Neda chief wary of risks of giving LGUs bigger funds

By: - Reporter / @bendeveraINQ
/ 06:03 PM August 22, 2019

Giving local governments a bigger share of national revenue could slow economic growth if the local governments failed to use the funds efficiently, the country’s chief economist said on Thursday (Aug. 22).

At a hearing of the House appropriations committee, Socioeconomic Planning Secretary Ernesto M. Pernia said the recent Supreme Court ruling on a broader computation of local government units’ (LGU) shares in revenue “may pose a risk in terms of the performance of the economy as a whole.”


The ruling sets the basis of computing LGUs’ internal revenue allotment, or IRA, as all taxes collected by the national government, not just tax revenue collected by the Bureau of Internal Revenue (BIR).

These would include revenue from duties and other collections by the Bureau of Customs.


LGUs’ IRAs currently rely on BIR collections of documentary stamp tax, donor’s tax, excise, estate tax, income tax and VAT, or value-added tax.

The High Court ruling expanding rhe basis for computing IRA will be implemented in 2022.

Pernia, who heads the state planning agency National Economic and Development Authority (Neda), said some LGUs could have difficulty absorbing the additional funds expected as a result of the SC ruling.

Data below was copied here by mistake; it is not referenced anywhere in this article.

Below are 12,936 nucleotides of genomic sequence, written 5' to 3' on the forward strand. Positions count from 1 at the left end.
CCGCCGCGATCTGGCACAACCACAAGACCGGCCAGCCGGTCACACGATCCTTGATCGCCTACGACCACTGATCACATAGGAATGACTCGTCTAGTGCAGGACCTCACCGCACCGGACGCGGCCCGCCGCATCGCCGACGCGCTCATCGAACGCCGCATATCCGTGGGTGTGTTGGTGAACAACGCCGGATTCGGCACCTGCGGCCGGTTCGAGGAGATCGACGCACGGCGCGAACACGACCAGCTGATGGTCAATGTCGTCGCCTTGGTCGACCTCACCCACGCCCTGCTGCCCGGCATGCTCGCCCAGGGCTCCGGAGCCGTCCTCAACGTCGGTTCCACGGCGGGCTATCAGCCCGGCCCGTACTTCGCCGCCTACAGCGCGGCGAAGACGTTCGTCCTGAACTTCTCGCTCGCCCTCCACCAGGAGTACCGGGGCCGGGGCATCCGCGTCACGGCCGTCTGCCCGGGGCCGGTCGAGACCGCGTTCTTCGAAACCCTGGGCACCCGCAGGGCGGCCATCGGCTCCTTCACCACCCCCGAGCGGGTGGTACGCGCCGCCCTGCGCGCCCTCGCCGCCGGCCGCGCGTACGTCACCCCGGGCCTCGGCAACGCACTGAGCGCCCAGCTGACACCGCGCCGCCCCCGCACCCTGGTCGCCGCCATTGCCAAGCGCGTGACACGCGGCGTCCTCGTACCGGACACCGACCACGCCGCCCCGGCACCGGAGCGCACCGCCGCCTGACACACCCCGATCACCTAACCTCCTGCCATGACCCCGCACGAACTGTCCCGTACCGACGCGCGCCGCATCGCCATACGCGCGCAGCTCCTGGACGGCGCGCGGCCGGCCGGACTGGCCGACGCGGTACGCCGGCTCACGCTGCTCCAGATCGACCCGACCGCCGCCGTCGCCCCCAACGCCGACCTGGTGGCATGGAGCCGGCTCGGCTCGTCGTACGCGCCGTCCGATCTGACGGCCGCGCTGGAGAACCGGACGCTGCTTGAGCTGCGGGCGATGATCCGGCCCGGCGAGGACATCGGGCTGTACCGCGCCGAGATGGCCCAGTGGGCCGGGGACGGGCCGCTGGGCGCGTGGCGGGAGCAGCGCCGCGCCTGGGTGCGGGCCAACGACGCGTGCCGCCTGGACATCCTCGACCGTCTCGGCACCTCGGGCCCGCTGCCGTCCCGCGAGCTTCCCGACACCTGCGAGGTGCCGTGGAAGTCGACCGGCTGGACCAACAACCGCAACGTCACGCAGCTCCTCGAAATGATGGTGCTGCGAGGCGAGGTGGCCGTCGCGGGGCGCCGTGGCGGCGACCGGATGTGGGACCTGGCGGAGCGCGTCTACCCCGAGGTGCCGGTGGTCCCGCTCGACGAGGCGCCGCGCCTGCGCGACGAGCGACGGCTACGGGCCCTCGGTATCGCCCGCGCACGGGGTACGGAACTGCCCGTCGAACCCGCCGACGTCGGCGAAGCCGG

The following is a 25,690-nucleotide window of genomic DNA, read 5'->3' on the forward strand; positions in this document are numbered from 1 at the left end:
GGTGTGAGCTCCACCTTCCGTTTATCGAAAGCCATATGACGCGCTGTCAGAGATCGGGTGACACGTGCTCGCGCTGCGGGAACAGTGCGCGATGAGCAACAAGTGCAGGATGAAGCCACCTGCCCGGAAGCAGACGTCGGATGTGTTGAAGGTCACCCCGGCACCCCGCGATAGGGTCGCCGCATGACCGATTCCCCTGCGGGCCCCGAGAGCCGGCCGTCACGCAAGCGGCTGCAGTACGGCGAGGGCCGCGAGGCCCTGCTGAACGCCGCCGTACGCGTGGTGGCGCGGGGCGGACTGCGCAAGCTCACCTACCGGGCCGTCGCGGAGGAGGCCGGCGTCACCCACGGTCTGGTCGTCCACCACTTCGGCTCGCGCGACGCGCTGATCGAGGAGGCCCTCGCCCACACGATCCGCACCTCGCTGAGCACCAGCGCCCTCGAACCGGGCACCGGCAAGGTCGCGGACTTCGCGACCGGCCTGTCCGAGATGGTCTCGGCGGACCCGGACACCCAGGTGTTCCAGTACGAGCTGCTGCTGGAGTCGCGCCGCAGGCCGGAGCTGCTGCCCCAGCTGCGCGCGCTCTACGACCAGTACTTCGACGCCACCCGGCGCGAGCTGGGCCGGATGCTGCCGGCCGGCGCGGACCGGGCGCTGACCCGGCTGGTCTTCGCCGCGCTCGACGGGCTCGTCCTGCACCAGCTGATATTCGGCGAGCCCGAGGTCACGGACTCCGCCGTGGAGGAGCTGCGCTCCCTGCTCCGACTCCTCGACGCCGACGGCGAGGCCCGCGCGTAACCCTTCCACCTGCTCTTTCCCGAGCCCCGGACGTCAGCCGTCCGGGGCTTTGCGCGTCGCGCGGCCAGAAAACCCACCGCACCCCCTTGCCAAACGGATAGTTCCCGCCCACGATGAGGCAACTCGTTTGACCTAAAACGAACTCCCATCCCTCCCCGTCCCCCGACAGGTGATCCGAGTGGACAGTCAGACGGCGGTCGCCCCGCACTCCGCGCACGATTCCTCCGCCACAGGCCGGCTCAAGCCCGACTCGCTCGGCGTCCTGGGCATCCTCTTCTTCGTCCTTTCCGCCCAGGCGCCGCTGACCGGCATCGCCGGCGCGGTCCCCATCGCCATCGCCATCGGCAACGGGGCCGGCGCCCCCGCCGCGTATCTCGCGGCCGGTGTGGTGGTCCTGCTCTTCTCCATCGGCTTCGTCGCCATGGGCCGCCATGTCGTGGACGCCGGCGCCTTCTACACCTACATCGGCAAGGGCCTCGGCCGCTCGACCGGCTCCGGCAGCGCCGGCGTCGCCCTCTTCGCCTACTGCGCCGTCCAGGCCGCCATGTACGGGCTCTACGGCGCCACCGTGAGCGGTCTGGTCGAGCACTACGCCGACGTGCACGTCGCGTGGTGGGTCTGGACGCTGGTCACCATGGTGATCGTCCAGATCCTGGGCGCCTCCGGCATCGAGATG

“Unless they [LGUs] are well-prepared to absorb these funds, it’s just a risk and we are just flagging that as an uncertainty,” Pernia said.

He added, though, that “not all LGUs are created equal” as were ready to implement the ruling.

Pernia later said in an interview that the increase in LGUs’ IRA allocation will be “huge,” as their share would grow to 50 percent from 30 percent at present.

Economic Planning Undersecretary Rosemarie G. Edillon said implementing the Supreme Court ruling will cost the national government about P300 billion.


“We’re just flagging it as a risk, so we need to prepare,” Edillon said.

“We are asking LGUs to implement at least a 50-percent higher program so they have to be well-prepared for it in terms of manpower and capacity,” she said.

“Between now and 2022, we need more coordination. It’s really more about empowering LGUs and preparing in terms of institutional capacity,” Edillon added./TSB

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